International Waters (2020) - Special studies in Fisheries, Health co benefits of the Chemicals portfolio
The world's marine fishery resources face critical challenges. Based on the data reported in 2018 by the Food and Agriculture Organization of the United Nations (FAO), an estimated 33% of global marine fish stocks have been overexploited, while a further 60% are fully exploited. During the past three decades, the fraction of fish stocks that are within biologically sustainable levels has decreased from 90% in 1974 to 67% in 2015. Loss of coastal habitats, pollution and climate change are showing negative effects on global fisheries.
The GEF created the Small Grants Programme (SGP) in 1992 with the explicit aim of developing community-led and -owned strategies and technologies for reducing threats to the global environment—notably in connection with biodiversity loss, mitigating climate change, land degradation and protecting international waters, chemical and waste management —while addressing livelihood challenges.
This is the first stand-alone evaluation of the Global Environment Facility’s (GEF’s) support to mainstreaming biodiversity interventions. The purpose of this evaluation is to assess the overall performance and effectiveness of GEF biodiversity mainstreaming projects drawing on the portfolio and in-depth case studies conducted in Colombia, India and South Africa. The study is based on the evaluative evidence drawn from the portfolio analysis of 471 biodiversity mainstreaming related projects, and three country case studies looking at the experiences from GEF-3 through GEF-6.
Since its inception, the GEF has provided support to its partner countries to improve the sustainability of their forestry resources. Although SFM is not a focal area, forest-based interventions have been supported through GEF focal area interventions, multifocal projects, integrated approach pilots (IAPs), and, more recently, designed through the impact programs. While projects prior to GEF-5 addressed forest issues through several focal area objectives, the GEF initiated a dedicated SFM program in GEF 5.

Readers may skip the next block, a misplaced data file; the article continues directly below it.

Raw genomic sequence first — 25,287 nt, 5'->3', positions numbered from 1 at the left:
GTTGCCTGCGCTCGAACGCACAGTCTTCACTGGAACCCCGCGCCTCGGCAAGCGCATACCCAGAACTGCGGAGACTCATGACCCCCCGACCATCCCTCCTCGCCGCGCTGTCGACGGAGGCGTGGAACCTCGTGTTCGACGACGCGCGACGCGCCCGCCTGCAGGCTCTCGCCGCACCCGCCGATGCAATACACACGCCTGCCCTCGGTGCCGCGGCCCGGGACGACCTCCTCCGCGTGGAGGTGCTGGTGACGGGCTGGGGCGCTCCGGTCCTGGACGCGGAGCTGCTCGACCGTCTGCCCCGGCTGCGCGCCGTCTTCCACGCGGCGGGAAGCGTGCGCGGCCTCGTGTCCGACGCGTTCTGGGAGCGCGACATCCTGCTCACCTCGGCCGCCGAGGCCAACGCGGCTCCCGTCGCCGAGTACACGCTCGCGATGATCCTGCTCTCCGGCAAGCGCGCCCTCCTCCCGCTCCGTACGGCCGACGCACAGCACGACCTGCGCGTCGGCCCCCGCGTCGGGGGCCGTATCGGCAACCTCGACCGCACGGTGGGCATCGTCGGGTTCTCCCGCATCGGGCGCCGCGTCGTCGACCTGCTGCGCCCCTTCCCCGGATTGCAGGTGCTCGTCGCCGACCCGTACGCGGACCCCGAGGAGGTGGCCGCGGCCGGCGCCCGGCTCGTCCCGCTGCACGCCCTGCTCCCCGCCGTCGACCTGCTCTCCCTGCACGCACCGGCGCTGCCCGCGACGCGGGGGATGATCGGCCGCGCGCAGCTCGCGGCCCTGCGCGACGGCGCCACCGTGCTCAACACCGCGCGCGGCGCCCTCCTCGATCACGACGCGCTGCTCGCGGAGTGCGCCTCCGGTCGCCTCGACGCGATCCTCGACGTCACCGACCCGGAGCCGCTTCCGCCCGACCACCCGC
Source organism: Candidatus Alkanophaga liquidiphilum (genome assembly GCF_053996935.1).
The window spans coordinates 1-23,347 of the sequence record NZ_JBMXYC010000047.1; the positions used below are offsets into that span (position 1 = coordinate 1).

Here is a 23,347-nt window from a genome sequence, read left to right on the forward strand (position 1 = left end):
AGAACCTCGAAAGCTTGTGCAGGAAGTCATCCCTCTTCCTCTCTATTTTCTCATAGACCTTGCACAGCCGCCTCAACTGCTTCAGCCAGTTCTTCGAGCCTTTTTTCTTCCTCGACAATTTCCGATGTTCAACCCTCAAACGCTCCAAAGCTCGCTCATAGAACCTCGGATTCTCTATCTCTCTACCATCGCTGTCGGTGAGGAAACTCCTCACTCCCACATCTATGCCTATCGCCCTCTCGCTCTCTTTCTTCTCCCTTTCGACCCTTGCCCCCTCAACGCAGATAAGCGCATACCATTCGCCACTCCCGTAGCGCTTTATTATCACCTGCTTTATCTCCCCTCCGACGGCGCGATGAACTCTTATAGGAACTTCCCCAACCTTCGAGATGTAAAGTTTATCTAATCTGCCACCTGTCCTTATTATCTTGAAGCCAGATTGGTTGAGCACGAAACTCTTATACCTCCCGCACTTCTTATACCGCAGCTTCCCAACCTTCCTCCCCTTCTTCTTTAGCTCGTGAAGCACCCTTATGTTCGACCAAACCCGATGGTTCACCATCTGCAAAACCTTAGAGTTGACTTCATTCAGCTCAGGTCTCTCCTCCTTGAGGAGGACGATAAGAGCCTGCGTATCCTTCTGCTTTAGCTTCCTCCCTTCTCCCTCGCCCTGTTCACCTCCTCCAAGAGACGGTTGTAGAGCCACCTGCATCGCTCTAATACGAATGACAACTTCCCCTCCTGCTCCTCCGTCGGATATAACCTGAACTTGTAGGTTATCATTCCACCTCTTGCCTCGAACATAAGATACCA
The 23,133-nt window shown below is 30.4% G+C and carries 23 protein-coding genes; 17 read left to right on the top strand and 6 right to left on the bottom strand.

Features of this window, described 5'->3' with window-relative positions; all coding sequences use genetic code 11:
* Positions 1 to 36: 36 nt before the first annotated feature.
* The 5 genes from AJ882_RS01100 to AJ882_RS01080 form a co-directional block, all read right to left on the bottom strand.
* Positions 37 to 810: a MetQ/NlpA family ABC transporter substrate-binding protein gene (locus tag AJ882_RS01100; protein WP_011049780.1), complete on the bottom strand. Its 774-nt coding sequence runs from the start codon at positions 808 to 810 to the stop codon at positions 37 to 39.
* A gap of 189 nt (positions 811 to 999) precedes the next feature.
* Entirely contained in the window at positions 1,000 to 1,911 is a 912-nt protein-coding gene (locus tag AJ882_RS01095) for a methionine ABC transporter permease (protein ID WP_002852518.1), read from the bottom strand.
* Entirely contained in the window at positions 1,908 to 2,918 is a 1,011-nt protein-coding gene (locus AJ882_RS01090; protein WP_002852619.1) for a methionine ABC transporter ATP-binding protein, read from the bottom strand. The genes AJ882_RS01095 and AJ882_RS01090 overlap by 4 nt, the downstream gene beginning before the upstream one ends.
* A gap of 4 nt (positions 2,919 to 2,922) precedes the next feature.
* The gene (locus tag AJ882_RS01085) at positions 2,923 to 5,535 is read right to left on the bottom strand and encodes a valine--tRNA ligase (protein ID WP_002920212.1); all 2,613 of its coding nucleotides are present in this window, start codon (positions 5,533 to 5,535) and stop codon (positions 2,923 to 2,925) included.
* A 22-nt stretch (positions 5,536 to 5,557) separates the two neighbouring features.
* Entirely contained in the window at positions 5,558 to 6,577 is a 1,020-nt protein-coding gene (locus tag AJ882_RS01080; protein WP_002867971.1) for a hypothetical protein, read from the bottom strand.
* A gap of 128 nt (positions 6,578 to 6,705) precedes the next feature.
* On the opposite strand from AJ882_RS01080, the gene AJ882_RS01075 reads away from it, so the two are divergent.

Scaling up is not new to the GEF and in the last decade, all GEF focal areas have been shifting from site-level pilot projects towards projects or programs implemented at higher scales. Based on a review of focal area strategies and interviews with the GEF partnership, the GEF has gradually shifted its focus from pilots to scaled-up interventions over the last 25 years. In part, this is because the GEF partnership has built up a much better understanding of what interventions work based on the portfolio of demonstration projects implemented during GEF's early phases.
This analysis brings together economists, computer scientists and geographers with expertise in remote sensing and impact evaluation to apply a value for money (VFM) assessment to the case of GEF Land Degradation (LD) projects. Leveraging methodological approaches to causal identification that have not previously been applied to the study of Land Degradation, this report explicitly quantifies (1) the causally-identified impact attributable to GEF LD project locations using three indicators (capturing vegetation productivity, forest fragmentation, and forest cover change), and (2) the VFM resultant from these impacts of GEF LD projects in terms of carbon sequestration.
Multiple benefits generated through GEF support consist of two types: the global environmental benefits (GEBs) that contribute towards achieving the strategic priorities of multiple focal areas, and the local environmental and socioeconomic benefits that indirectly generate and sustain the GEBs. One way that GEF has sought to create multiple benefits in a more integrated manner is through multi-focal area (MFA) projects. These projects are funded through allocations from different global environmental conventions and/ or trust funds, and track indicators specific to each focal area.
The main purpose of this study was to provide insight and lessons for GEF’s climate change support moving forward, by assessing the relevance, results, effectiveness, and lessons learned through GEF support to the issues of climate change mitigation and adaptation. The findings of this study and other complementary GEF Independent Evaluation Office (IEO) evaluations will feed into the Sixth Comprehensive Evaluation of the GEF. This report specifically provides:
This study is the first comprehensive study of the Chemicals and Waste (CW) focal area undertaken by the Global Environment Facility’s (GEF) Independent Evaluation Office (IEO), encompassing the GEF’s grant funding for activities focused on persistent organic pollutants (POPs), ozone depleting substances (ODS), mercury, and sound chemical management more generally. The GEF serves as the Financial Mechanism for the Stockholm Convention on Persistent Organic Pollutants and for the Minamata Convention on Mercury.